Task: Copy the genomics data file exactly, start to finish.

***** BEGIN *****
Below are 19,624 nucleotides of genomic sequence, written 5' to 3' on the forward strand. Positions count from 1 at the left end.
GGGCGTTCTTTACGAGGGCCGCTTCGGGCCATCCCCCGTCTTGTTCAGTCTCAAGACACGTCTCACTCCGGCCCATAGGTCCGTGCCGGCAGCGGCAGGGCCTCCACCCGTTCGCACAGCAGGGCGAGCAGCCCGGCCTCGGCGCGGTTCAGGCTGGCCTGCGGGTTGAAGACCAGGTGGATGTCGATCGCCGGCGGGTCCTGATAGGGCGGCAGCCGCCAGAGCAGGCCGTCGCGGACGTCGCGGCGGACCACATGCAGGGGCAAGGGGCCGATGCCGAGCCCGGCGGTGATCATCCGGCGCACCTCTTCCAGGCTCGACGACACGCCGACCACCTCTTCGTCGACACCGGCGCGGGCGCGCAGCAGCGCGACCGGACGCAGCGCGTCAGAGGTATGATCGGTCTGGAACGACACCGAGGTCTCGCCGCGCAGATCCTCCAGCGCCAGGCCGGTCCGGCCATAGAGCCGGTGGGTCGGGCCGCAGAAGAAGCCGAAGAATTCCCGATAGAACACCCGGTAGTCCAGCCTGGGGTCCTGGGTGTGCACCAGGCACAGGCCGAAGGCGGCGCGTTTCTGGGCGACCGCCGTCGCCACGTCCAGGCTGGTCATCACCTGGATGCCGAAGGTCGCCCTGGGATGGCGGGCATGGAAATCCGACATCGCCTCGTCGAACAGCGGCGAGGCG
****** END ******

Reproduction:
Below are 19,624 nucleotides of genomic sequence, written 5' to 3' on the forward strand. Positions count from 1 at the left end.
GGGCGTTCTTTACGAGGGCCGCTTCGGGCCATCCCCCGTCTTGTTCAGTCTCAAGACACGTCTCACTCCGGCCCATAGGTCCGTGCCGGCAGCGGCAGGGCCTCCACCCGTTCGCACAGCAGGGCGAGCAGCCCGGCCTCGGCGCGGTTCAGGCTGGCCTGCGGGTTGAAGACCAGGTGGATGTCGATCGCCGGCGGGTCCTGATAGGGCGGCAGCCGCCAGAGCAGGCCGTCGCGGACGTCGCGGCGGACCACATGCAGGGGCAAGGGGCCGATGCCGAGCCCGGCGGTGATCATCCGGCGCACCTCTTCCAGGCTCGACGACACGCCGACCACCTCTTCGTCGACACCGGCGCGGGCGCGCAGCAGCGCGACCGGACGCAGCGCGTCAGAGGTATGATCGGTCTGGAACGACACCGAGGTCTCGCCGCGCAGATCCTCCAGCGCCAGGCCGGTCCGGCCATAGAGCCGGTGGGTCGGGCCGCAGAAGAAGCCGAAGAATTCCCGATAGAACACCCGGTAGTCCAGCCTGGGGTCCTGGGTGTGCACCAGGCACAGGCCGAAGGCGGCGCGTTTCTGGGCGACCGCCGTCGCCACGTCCAGGCTGGTCATCACCTGGATGCCGAAGGTCGCCCTGGGATGGCGGGCATGGAAATCCGACATCGCCTCGTCGAACAGCGGCGAGGCG